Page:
June 06, 2015

SATURDAY SUPERCADE: DONKEY KONG



DONKEY KONG
(CBS, September 17, 1983-October 13, 1984)

Ruby-Spears Productions



MAIN CAST:
Soupy Sales – Donkey Kong
Judy Strangis - Pauline



Nintendo had tried unsuccessfully to expand into the North American market with their arcade games; never landing what would be considered a surefire hit. Their third attempt, Radar Scope, had exhibited a brief period of popularity in Japan and received a large order by the newly founded Nintendo of America’s president Minoru Arakwa to be placed into American arcades. Unfortunately for Arakwa, by the time the machines were delivered the hype surrounding the game had died down and American audiences found the sound effects of the game annoying. The game was a complete failure. Facing a financial disaster, Arakawa pleaded with his father-in-law, Nintendo CEO Hiroshi Yamauchi, to give him a new game he could use in refurbished leftover Radar Scope cabinets. 


Ad for the Radar Scope tabletop machine.

Yamauchi had asked all his employees to come up with a new game that could be made with Radar Scope’s hardware, and ultimately selected the idea proposed by designer Shigeru Miyamoto. Under the supervision of head engineer Gunpei Yokoi, Miyamoto came up with characters based on Nintendo’s failed attempts to license and make a game based on Popeye. He eventually devised a love triangle between a carpenter, a girl and an ape, mimicking the love triangle featured in Popeye strips between the titular character, Olive Oyl and Bluto. The fact they were all-new characters meant that they could be marketed and reused later on. King Kong and Beauty and the Beast also served as influences for the basic storyline. The ape was named Donkey Kong (based on American slang for stubborn or dopey and Japanese slang for gorilla), the hero Jumpman (after his ability to jump over obstacles and for its similarity to popular brands like Walkman and Pac-Man), and the girlfriend simply Lady. Jumpman’s red coveralls and blue shirt, hat and mustache came about due to graphical limitations, allowing his clothing to contrast against each other and the background and prevent them from needing to animate a mouth, hair and eyebrows. His big nose was meant to emphasize that he was human in comparison to his foe.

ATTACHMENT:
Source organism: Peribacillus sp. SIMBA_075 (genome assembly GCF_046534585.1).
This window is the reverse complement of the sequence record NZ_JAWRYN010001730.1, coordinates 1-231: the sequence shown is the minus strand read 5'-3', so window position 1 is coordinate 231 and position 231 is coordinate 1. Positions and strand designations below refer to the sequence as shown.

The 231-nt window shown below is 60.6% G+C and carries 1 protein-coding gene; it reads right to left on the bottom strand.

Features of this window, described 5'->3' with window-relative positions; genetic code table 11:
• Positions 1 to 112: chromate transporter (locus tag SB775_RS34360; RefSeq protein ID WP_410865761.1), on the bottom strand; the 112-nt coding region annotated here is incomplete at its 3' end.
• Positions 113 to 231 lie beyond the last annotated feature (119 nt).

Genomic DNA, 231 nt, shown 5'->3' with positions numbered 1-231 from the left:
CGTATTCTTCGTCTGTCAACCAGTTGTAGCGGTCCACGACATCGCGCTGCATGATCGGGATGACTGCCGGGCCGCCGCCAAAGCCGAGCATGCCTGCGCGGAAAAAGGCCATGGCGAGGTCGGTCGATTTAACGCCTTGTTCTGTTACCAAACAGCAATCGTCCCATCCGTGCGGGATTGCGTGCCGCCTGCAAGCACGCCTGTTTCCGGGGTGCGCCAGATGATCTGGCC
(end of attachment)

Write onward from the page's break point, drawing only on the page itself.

Mario closes in on rescuing Pauline from Donkey Kong...or so he thinks.

Speaking of the storyline, the game became one of the first to feature one that played out visually on screen, both in gameplay and through the use of cutscenes (the second to do so after Pac-Man). Donkey Kong kidnapped Jumpman’s girlfriend and took her to a construction site to fend off the hero; stomping to cause the girders to go on a slant and breaking some of the shortcut ladders. Jumpman would have to traverse several levels jumping over barrels thrown by Kong or smashing them with a hammer power-up in order to reach his love at the top. Undaunted, Kong would snatch Pauline away and climb further up the site. The game became the first with multiple levels, with four unique ones designed in total and each representing 25 meters of the construction site. The game had no true ending as at the end of the 4th level, the levels would reset but at a greater difficulty until level 22 where a programming glitch caused Jumpman to die after a few seconds. It was one of the earliest examples of the platforming genre. Miryamoto named the game after who he felt was the strongest character, and it officially became Donkey Kong.